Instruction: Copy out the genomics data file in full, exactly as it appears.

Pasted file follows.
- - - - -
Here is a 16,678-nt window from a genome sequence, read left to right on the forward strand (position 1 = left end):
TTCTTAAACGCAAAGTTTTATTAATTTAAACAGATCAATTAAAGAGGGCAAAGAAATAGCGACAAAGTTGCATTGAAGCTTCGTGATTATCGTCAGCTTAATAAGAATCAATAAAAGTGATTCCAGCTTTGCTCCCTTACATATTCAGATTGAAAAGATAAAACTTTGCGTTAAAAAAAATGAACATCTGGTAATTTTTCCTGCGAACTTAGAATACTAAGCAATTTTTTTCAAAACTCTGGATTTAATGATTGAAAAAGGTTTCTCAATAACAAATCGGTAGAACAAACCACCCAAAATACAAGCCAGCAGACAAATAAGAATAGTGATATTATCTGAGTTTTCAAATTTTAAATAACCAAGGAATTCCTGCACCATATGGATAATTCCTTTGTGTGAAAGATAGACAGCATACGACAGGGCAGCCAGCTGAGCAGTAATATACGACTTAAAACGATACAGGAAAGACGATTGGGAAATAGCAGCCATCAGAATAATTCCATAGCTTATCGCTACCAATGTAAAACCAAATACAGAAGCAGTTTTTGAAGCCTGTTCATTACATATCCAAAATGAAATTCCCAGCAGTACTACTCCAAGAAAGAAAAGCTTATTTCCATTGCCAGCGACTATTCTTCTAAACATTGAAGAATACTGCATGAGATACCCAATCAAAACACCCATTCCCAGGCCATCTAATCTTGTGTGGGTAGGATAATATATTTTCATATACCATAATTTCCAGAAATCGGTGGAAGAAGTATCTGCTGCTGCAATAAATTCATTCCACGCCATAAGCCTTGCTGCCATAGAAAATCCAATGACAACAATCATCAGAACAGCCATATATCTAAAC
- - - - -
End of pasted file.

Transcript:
Here is a 16,678-nt window from a genome sequence, read left to right on the forward strand (position 1 = left end):
TTCTTAAACGCAAAGTTTTATTAATTTAAACAGATCAATTAAAGAGGGCAAAGAAATAGCGACAAAGTTGCATTGAAGCTTCGTGATTATCGTCAGCTTAATAAGAATCAATAAAAGTGATTCCAGCTTTGCTCCCTTACATATTCAGATTGAAAAGATAAAACTTTGCGTTAAAAAAAATGAACATCTGGTAATTTTTCCTGCGAACTTAGAATACTAAGCAATTTTTTTCAAAACTCTGGATTTAATGATTGAAAAAGGTTTCTCAATAACAAATCGGTAGAACAAACCACCCAAAATACAAGCCAGCAGACAAATAAGAATAGTGATATTATCTGAGTTTTCAAATTTTAAATAACCAAGGAATTCCTGCACCATATGGATAATTCCTTTGTGTGAAAGATAGACAGCATACGACAGGGCAGCCAGCTGAGCAGTAATATACGACTTAAAACGATACAGGAAAGACGATTGGGAAATAGCAGCCATCAGAATAATTCCATAGCTTATCGCTACCAATGTAAAACCAAATACAGAAGCAGTTTTTGAAGCCTGTTCATTACATATCCAAAATGAAATTCCCAGCAGTACTACTCCAAGAAAGAAAAGCTTATTTCCATTGCCAGCGACTATTCTTCTAAACATTGAAGAATACTGCATGAGATACCCAATCAAAACACCCATTCCCAGGCCATCTAATCTTGTGTGGGTAGGATAATATATTTTCATATACCATAATTTCCAGAAATCGGTGGAAGAAGTATCTGCTGCTGCAATAAATTCATTCCACGCCATAAGCCTTGCTGCCATAGAAAATCCAATGACAACAATCATCAGAACAGCCATATATCTAAAC